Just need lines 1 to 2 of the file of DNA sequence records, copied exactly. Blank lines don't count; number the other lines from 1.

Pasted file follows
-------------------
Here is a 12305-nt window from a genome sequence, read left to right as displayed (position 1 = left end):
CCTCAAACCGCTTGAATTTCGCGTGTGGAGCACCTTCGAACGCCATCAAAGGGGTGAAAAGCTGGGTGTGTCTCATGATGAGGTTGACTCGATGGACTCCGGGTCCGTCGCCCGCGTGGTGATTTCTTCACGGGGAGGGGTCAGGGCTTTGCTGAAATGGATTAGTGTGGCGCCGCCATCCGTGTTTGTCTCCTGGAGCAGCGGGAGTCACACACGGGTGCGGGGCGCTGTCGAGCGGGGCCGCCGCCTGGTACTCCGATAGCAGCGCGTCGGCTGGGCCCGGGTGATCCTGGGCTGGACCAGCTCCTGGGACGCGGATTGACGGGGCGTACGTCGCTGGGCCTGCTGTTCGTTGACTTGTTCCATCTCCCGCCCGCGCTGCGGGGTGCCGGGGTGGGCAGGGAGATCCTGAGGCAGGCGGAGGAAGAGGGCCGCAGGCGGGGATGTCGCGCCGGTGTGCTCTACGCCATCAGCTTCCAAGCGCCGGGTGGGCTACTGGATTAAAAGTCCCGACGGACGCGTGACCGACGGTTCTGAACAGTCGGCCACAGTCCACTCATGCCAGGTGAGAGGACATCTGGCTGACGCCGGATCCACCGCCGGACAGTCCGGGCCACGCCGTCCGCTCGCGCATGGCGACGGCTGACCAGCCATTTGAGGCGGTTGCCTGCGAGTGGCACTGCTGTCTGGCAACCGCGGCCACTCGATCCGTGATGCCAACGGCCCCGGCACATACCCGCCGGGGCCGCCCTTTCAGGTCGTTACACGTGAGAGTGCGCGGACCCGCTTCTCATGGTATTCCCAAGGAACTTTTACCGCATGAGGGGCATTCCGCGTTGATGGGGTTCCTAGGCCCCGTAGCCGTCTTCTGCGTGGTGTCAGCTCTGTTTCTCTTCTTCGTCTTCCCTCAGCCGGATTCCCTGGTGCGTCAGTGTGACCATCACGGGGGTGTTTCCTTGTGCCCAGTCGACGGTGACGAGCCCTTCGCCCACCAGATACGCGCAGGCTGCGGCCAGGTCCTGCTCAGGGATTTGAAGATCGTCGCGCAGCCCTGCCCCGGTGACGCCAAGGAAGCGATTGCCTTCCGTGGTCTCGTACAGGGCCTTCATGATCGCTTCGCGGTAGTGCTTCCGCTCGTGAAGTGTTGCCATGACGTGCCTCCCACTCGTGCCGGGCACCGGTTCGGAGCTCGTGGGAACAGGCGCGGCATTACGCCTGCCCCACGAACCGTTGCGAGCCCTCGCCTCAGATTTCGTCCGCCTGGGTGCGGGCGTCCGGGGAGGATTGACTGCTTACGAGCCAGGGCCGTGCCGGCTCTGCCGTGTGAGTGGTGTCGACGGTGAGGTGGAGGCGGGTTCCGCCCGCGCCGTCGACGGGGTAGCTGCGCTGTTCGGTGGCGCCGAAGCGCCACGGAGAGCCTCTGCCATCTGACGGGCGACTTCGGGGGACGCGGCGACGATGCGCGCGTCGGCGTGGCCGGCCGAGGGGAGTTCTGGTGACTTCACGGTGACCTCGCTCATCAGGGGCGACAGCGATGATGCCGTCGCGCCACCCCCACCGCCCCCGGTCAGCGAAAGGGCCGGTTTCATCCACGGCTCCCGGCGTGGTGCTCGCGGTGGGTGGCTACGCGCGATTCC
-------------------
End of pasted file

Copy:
Here is a 12305-nt window from a genome sequence, read left to right as displayed (position 1 = left end):
CCTCAAACCGCTTGAATTTCGCGTGTGGAGCACCTTCGAACGCCATCAAAGGGGTGAAAAGCTGGGTGTGTCTCATGATGAGGTTGACTCGATGGACTCCGGGTCCGTCGCCCGCGTGGTGATTTCTTCACGGGGAGGGGTCAGGGCTTTGCTGAAATGGATTAGTGTGGCGCCGCCATCCGTGTTTGTCTCCTGGAGCAGCGGGAGTCACACACGGGTGCGGGGCGCTGTCGAGCGGGGCCGCCGCCTGGTACTCCGATAGCAGCGCGTCGGCTGGGCCCGGGTGATCCTGGGCTGGACCAGCTCCTGGGACGCGGATTGACGGGGCGTACGTCGCTGGGCCTGCTGTTCGTTGACTTGTTCCATCTCCCGCCCGCGCTGCGGGGTGCCGGGGTGGGCAGGGAGATCCTGAGGCAGGCGGAGGAAGAGGGCCGCAGGCGGGGATGTCGCGCCGGTGTGCTCTACGCCATCAGCTTCCAAGCGCCGGGTGGGCTACTGGATTAAAAGTCCCGACGGACGCGTGACCGACGGTTCTGAACAGTCGGCCACAGTCCACTCATGCCAGGTGAGAGGACATCTGGCTGACGCCGGATCCACCGCCGGACAGTCCGGGCCACGCCGTCCGCTCGCGCATGGCGACGGCTGACCAGCCATTTGAGGCGGTTGCCTGCGAGTGGCACTGCTGTCTGGCAACCGCGGCCACTCGATCCGTGATGCCAACGGCCCCGGCACATACCCGCCGGGGCCGCCCTTTCAGGTCGTTACACGTGAGAGTGCGCGGACCCGCTTCTCATGGTATTCCCAAGGAACTTTTACCGCATGAGGGGCATTCCGCGTTGATGGGGTTCCTAGGCCCCGTAGCCGTCTTCTGCGTGGTGTCAGCTCTGTTTCTCTTCTTCGTCTTCCCTCAGCCGGATTCCCTGGTGCGTCAGTGTGACCATCACGGGGGTGTTTCCTTGTGCCCAGTCGACGGTGACGAGCCCTTCGCCCACCAGATACGCGCAGGCTGCGGCCAGGTCCTGCTCAGGGATTTGAAGATCGTCGCGCAGCCCTGCCCCGGTGACGCCAAGGAAGCGATTGCCTTCCGTGGTCTCGTACAGGGCCTTCATGATCGCTTCGCGGTAGTGCTTCCGCTCGTGAAGTGTTGCCATGACGTGCCTCCCACTCGTGCCGGGCACCGGTTCGGAGCTCGTGGGAACAGGCGCGGCATTACGCCTGCCCCACGAACCGTTGCGAGCCCTCGCCTCAGATTTCGTCCGCCTGGGTGCGGGCGTCCGGGGAGGATTGACTGCTTACGAGCCAGGGCCGTGCCGGCTCTGCCGTGTGAGTGGTGTCGACGGTGAGGTGGAGGCGGGTTCCGCCCGCGCCGTCGACGGGGTAGCTGCGCTGTTCGGTGGCGCCGAAGCGCCACGGAGAGCCTCTGCCATCTGACGGGCGACTTCGGGGGACGCGGCGACGATGCGCGCGTCGGCGTGGCCGGCCGAGGGGAGTTCTGGTGACTTCACGGTGACCTCGCTCATCAGGGGCGACAGCGATGATGCCGTCGCGCCACCCCCACCGCCCCCGGTCAGCGAAAGGGCCGGTTTCATCCACGGCTCCCGGCGTGGTGCTCGCGGTGGGTGGCTACGCGCGATTCC